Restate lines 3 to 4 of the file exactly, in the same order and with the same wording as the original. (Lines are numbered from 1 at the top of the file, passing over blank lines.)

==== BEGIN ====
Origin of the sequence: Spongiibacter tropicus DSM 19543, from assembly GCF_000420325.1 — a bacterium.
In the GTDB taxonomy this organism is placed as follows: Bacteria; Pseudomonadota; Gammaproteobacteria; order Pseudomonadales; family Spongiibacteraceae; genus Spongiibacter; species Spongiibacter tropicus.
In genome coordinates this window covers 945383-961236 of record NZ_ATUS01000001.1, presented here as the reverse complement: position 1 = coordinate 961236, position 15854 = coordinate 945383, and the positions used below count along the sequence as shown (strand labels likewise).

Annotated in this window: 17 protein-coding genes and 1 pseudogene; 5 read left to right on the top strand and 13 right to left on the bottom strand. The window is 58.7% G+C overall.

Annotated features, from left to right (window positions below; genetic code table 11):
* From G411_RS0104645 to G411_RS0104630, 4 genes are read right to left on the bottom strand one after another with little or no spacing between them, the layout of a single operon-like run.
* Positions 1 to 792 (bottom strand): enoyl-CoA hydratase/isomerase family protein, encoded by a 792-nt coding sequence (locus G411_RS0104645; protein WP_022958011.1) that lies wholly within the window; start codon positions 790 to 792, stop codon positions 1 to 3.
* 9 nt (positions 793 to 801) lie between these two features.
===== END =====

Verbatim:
In genome coordinates this window covers 945383-961236 of record NZ_ATUS01000001.1, presented here as the reverse complement: position 1 = coordinate 961236, position 15854 = coordinate 945383, and the positions used below count along the sequence as shown (strand labels likewise).

Annotated in this window: 17 protein-coding genes and 1 pseudogene; 5 read left to right on the top strand and 13 right to left on the bottom strand. The window is 58.7% G+C overall.